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Formaldehyde

Formaldehyde - Photo Credit: iStock-113250907 | Copyright: OlgaMiltsova
Formaldehyde Menu

Evaluating Exposure

Formaldehyde exposure is most common through gas-phase inhalation. However, it can also occur through liquid-phase skin absorption. Workers may be exposed during direct production, treatment of materials, and production of resins. Health care professionals; pathology and histology technicians; and teachers and students who handle preserved specimens are potentially at high risk. Consumers may receive exposures from building materials, cosmetics, home furnishings, and textiles. The following references provide information about the management of occupational exposures to formaldehyde.

  • Dermal Exposure. OSHA Safety and Health Topics Page. Addresses dermal hazards to chemicals that can cause dermatitis or otherwise damage the skin, as well as to chemicals that can enter the body through intact skin and cause other toxic effects.
Medical Management
Sampling and Analysis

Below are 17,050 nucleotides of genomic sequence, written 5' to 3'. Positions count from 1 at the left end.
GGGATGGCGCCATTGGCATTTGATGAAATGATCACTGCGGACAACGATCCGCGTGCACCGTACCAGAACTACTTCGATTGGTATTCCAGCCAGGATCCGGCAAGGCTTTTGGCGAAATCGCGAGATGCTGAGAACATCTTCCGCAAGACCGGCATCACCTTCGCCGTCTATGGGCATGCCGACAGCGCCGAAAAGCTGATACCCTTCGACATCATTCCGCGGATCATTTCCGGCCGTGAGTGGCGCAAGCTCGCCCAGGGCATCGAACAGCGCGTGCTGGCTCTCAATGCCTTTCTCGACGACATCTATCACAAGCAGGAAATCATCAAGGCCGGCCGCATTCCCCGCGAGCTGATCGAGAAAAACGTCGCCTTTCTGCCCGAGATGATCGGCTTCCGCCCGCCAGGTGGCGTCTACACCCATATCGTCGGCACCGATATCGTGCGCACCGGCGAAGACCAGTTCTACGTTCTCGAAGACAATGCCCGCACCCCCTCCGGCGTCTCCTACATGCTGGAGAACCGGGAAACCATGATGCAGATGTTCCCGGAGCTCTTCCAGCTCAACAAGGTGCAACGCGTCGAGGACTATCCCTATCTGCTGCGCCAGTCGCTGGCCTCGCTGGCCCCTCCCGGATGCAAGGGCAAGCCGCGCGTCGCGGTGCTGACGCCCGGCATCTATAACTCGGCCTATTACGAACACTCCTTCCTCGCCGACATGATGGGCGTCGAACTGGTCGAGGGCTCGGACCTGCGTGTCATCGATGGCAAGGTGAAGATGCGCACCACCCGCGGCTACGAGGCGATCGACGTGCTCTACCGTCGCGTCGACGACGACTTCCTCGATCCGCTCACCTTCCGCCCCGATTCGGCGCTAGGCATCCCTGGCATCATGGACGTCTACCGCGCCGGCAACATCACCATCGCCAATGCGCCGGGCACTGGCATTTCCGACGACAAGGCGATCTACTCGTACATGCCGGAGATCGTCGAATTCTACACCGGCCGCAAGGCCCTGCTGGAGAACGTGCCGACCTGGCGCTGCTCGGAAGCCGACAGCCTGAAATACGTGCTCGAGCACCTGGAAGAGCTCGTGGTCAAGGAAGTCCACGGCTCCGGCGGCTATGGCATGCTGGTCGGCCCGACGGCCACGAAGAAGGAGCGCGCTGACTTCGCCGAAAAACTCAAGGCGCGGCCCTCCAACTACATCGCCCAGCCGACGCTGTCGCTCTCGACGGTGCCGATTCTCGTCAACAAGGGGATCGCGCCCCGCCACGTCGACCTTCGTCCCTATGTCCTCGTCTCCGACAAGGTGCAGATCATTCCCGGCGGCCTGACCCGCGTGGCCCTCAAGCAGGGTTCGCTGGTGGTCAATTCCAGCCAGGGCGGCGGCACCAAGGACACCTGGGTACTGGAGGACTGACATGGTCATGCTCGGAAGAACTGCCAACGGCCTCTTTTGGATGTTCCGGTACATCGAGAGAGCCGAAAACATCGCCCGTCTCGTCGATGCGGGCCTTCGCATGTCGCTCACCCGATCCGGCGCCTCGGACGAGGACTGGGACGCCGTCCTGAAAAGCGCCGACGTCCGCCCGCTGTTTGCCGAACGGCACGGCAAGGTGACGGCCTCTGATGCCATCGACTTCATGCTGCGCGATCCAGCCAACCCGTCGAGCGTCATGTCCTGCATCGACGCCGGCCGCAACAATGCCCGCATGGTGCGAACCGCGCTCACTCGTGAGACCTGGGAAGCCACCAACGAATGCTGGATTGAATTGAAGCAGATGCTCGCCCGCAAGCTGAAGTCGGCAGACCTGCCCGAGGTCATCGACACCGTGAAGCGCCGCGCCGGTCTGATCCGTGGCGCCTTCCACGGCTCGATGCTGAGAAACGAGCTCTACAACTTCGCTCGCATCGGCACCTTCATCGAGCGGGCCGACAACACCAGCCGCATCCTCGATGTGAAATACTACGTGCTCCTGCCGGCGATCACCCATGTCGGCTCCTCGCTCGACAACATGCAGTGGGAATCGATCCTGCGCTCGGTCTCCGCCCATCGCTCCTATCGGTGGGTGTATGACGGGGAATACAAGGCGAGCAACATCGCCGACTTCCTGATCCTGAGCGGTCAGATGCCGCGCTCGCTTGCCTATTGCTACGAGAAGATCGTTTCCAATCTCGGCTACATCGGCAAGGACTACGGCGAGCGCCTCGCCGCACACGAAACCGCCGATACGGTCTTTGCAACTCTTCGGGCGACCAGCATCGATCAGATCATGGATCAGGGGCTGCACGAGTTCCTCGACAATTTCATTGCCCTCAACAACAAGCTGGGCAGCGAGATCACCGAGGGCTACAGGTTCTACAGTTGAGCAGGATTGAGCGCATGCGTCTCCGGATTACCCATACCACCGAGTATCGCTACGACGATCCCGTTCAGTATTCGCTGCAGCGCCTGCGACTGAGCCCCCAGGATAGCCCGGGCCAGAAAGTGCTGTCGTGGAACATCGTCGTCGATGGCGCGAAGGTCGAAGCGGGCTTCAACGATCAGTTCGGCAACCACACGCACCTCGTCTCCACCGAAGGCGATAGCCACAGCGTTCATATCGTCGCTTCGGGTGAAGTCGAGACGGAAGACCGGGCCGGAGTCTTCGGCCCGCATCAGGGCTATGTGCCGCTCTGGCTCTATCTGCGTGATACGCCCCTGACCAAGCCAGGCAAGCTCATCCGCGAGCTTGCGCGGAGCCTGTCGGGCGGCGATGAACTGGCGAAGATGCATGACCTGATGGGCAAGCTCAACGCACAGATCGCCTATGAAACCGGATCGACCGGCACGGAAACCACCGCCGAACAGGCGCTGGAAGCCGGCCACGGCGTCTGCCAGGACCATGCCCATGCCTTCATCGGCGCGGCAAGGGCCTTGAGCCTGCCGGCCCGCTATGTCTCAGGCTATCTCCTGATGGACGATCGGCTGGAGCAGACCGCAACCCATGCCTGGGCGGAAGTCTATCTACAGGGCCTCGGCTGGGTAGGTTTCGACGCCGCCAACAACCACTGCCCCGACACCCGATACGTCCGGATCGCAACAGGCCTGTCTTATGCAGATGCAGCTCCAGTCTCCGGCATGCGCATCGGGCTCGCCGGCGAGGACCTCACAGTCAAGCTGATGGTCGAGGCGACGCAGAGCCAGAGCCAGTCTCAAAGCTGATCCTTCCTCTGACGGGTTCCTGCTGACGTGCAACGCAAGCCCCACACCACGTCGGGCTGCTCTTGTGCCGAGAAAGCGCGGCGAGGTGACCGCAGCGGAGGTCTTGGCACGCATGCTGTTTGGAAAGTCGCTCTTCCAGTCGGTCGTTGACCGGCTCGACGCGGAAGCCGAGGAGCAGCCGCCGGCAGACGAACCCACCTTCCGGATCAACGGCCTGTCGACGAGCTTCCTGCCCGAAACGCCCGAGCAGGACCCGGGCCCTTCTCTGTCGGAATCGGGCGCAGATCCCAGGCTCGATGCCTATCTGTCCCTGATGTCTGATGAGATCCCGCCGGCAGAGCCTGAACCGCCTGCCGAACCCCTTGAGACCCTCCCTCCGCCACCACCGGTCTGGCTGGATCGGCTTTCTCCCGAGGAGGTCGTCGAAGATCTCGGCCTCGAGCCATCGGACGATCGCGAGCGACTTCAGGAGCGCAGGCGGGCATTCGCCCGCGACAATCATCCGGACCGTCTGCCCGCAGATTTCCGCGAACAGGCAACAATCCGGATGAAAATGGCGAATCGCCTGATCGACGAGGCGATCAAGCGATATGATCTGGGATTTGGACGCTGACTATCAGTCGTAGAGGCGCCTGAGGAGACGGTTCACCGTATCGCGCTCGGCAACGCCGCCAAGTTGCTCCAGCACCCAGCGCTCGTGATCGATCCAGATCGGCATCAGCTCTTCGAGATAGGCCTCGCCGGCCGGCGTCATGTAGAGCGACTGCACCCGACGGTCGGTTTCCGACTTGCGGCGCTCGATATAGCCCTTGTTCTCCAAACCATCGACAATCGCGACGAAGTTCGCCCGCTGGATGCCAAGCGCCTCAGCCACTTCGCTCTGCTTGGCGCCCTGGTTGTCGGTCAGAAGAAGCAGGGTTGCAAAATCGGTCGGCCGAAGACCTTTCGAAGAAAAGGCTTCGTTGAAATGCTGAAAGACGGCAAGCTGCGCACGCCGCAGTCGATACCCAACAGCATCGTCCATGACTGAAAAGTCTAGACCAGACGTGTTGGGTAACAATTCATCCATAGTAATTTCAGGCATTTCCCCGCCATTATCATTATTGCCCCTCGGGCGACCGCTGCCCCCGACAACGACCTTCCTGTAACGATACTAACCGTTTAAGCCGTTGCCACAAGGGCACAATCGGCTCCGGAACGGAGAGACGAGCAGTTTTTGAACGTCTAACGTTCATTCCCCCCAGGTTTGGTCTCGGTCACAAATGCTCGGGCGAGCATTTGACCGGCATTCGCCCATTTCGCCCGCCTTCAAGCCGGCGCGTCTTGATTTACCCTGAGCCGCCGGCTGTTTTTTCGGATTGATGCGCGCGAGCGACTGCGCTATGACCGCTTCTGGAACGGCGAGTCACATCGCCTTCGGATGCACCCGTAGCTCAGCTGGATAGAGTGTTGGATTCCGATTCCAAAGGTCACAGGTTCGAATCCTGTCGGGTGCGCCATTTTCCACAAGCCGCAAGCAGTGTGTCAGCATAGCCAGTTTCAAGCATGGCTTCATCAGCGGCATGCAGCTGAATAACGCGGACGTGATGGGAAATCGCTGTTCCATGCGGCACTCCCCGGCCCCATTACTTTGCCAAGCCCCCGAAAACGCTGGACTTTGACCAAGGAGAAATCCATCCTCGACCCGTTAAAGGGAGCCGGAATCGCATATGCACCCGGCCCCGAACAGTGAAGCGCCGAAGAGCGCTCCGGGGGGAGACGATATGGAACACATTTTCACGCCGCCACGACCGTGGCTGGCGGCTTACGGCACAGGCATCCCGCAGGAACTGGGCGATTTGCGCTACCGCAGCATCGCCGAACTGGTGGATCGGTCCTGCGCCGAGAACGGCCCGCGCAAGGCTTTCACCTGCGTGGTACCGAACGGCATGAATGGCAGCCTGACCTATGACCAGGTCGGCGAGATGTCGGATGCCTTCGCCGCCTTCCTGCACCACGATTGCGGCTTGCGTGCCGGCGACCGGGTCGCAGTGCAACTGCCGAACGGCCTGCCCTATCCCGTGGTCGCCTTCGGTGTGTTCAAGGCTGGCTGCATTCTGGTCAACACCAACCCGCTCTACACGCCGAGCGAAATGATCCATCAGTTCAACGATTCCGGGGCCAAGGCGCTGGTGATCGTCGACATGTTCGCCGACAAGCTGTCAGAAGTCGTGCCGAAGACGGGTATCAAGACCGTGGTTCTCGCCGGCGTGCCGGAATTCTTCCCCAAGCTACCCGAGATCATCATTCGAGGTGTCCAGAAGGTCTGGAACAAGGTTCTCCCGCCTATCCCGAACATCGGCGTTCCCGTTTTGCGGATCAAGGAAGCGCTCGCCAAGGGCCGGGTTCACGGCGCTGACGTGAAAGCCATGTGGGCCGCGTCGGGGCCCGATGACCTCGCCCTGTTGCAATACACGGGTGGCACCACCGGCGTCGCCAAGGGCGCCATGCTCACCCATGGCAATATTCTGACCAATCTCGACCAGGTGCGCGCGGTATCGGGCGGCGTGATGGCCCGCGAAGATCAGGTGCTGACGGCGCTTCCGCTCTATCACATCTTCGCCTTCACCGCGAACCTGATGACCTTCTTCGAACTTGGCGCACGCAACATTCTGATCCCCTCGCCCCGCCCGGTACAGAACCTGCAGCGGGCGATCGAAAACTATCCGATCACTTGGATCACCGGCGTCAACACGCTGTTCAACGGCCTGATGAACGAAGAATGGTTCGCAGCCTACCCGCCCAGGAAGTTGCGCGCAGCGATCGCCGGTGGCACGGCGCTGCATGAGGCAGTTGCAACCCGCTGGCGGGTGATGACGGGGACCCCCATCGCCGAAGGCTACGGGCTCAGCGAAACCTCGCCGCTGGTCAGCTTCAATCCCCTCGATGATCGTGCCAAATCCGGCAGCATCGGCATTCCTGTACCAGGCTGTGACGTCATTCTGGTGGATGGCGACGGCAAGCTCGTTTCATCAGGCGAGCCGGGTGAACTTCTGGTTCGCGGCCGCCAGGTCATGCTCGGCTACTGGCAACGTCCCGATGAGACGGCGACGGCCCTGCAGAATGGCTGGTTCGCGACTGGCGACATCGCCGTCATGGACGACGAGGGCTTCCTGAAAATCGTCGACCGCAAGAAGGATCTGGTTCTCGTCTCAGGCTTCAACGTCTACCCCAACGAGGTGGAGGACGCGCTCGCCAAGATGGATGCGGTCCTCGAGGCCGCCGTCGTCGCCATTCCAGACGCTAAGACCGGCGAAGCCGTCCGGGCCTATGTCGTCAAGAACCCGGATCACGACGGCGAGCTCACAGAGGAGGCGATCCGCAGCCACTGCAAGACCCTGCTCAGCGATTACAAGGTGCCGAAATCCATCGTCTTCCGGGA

OSHA

  • OSHA Occupational Chemical Database. OSHA's premier one-stop shop for occupational chemical information. It compiles information from several government agencies and organizations. Information available on the pages includes chemical identification and physical properties, exposure limits, sampling information, and additional resources.
  • Sampling and Analytical Methods. OSHA. Provides an alphabetical listing of chemicals that have either a validated or partially validated OSHA method.
    • Acrolein and/or Formaldehyde. Method 52, (June 1989). Includes validated sampling and analysis method for the determination of formaldehyde in workplace air.

For additional information, see OSHA's Sampling and Analysis Safety and Health Topics Page.

National Institute for Occupational Safety and Health (NIOSH)

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